Most large enterprises claim to engage in continuous improvement but they are really improving incrementally. Their efforts often include annual reorganizations whereby vice presidents are shuffled around and new procedures are put in place. In my experience, little if any value derives from such organizational tinkering.
Another form of incremental improvement results from conducting “project reviews” at the end of major projects. These reviews might take the form of interactive retrospectives but often the reviews are nothing more than questionnaires. Team members answer questions. A manager, PMO representative, or process enforcer reviews the answers and looks for ways to improve the development process.
“Process improvements” often require documentation changes that may take weeks or months. By the time the changes are implemented and new project results can be evaluated, it’s time for another reorg. Is it any wonder that big companies can’t get out of their own way?
Continuous improvement is quite different. It’s not an annual or quarterly event. In fact, it’s not an event at all. It’s more like an evolutionary lifestyle. When a development team discovers a better way of doing something, they change — immediately. Other development teams may or may not adopt the change — it’s up to each team to decide.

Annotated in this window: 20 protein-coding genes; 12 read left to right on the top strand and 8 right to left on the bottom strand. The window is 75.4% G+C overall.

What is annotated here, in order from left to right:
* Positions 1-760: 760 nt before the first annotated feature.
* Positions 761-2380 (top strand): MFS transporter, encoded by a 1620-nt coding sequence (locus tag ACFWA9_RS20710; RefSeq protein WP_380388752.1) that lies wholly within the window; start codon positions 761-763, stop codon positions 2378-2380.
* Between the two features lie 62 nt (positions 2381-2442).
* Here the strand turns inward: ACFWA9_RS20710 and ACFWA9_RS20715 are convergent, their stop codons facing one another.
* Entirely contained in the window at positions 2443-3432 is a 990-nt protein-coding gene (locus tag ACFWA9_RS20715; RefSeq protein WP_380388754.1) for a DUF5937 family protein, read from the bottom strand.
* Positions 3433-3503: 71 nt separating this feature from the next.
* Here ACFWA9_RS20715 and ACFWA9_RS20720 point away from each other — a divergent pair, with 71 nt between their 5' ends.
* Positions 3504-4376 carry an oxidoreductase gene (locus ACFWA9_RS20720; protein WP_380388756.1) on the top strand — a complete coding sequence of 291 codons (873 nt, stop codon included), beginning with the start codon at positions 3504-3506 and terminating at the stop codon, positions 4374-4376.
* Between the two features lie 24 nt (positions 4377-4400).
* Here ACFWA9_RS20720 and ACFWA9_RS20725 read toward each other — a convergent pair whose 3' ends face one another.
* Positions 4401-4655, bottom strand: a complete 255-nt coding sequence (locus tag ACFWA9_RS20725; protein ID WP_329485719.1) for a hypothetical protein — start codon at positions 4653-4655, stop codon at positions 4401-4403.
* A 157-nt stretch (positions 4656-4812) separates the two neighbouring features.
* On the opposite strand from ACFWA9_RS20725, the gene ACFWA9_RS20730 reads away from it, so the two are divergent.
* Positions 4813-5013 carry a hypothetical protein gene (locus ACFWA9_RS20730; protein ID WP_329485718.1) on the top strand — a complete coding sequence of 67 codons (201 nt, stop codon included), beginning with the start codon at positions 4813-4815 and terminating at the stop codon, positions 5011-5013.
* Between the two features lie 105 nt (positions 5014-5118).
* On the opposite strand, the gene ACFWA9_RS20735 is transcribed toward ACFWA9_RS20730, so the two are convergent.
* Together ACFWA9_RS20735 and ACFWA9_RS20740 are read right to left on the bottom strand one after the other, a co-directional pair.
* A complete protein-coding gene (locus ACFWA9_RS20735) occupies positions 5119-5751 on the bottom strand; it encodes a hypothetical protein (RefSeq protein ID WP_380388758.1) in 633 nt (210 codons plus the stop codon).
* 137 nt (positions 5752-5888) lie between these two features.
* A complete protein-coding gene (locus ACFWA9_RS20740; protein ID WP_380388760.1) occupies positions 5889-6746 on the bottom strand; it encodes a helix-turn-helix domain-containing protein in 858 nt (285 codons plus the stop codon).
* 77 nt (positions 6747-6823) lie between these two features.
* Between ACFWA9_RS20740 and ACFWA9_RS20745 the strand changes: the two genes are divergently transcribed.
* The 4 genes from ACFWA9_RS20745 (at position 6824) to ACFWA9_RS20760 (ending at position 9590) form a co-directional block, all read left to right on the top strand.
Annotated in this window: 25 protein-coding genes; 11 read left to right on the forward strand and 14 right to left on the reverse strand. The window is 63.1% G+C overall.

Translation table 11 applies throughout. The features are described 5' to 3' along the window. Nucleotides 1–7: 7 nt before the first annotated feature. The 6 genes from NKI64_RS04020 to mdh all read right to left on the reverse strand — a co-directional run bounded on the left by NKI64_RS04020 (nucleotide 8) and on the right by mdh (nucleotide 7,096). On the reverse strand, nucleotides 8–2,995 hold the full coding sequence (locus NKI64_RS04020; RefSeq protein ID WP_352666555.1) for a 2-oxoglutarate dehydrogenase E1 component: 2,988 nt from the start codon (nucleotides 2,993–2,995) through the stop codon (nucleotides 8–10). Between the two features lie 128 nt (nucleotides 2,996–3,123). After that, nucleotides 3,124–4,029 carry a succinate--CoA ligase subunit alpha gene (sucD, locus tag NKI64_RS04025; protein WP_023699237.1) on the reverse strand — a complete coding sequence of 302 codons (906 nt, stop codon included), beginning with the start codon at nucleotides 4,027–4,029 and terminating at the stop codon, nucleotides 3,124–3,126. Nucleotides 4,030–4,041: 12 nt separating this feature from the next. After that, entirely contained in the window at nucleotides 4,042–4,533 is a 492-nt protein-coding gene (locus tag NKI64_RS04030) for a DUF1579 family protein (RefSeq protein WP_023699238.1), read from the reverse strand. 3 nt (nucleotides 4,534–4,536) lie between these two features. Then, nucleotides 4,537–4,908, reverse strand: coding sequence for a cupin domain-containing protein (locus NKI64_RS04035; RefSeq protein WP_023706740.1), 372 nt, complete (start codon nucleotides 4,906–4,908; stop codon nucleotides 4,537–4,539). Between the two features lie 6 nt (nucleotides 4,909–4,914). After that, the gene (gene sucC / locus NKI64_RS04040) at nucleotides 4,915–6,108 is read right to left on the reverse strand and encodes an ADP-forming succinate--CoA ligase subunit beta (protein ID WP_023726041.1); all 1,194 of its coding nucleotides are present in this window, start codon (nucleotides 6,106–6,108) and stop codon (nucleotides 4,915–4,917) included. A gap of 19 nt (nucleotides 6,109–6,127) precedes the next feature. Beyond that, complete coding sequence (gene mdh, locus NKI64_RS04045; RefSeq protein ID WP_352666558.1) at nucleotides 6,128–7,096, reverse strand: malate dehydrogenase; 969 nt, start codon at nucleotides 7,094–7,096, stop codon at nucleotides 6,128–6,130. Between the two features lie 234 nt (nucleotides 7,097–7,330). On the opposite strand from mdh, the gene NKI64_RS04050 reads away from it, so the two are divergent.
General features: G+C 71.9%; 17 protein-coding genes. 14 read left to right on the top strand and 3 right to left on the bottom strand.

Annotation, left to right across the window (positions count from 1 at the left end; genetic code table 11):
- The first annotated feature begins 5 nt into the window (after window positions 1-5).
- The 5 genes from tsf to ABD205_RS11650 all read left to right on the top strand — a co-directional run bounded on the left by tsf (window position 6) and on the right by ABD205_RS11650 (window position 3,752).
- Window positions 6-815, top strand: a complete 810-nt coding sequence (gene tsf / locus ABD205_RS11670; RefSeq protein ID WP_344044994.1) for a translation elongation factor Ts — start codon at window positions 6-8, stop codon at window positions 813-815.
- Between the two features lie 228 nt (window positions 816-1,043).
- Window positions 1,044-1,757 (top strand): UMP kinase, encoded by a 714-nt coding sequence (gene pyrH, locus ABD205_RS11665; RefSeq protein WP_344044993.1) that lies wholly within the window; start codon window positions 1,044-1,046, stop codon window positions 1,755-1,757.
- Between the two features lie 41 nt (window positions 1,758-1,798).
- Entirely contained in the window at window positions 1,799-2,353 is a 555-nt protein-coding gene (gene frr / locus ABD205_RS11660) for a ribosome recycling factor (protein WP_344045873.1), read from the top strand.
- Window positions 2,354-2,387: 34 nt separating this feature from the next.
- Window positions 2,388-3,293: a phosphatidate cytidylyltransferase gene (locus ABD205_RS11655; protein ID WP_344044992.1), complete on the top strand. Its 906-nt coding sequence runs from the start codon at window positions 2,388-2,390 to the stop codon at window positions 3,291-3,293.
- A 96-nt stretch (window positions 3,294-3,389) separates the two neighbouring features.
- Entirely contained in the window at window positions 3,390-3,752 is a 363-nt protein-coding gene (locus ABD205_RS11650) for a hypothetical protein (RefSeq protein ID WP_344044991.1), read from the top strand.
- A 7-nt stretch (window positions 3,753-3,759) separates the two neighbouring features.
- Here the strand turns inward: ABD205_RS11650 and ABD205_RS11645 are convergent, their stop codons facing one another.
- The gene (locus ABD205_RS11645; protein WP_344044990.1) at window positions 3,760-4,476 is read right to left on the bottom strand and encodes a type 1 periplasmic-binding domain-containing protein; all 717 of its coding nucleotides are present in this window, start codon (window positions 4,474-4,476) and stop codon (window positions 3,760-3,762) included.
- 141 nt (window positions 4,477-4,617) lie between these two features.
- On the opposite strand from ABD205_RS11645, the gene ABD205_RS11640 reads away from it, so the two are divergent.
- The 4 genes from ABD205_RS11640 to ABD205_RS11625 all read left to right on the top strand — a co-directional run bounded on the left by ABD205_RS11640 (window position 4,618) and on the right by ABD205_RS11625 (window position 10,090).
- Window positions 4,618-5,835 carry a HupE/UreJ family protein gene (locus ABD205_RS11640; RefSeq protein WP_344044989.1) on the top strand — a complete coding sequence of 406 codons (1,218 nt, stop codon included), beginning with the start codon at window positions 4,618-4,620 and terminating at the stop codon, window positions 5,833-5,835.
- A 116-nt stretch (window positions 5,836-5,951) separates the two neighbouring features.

Changes that result in measurable improvement may be institutionalized — propagated to other teams. This can be handled by Project Management Offices or, preferably, Centers of Excellence. (A PMO enforces rules while a CoE identifies high-performance techniques.)
The only practical way to leverage continuous improvement is by implementing short delivery cycles. Consider product manufacturing teams . They often deliver hundreds or thousands of products per day across multiple teams. This gives them many opportunities to discover problems or inefficiencies and apply corrective actions.
Compare them to software development teams that may deliver software monthly, quarterly, or (cringe!) annually. They have far fewer opportunities to improve. Add administrative reviews and approvals to the cycle and continuous improvement becomes a sequence of fits and starts.
Any business that’s serious about continuous improvement has to do three things:
- Keep delivery cycles short. Many agile software teams use 4-week cycles but I’m encouraging you to try 2-week cycles. You’ll evolve faster.
- Empower teams to make changes to their process flow including their definitions of done. Don’t force every team to follow the “corporate standard”.
- Encourage teams to openly share information and collaborate across projects. Every project should be an open book that everyone can learn from.
Companies that are serious about changing and equally serious about being agile leverage continuous improvement techniques. Those that only talk about change and agility rely on reorgs. How does your company approach change?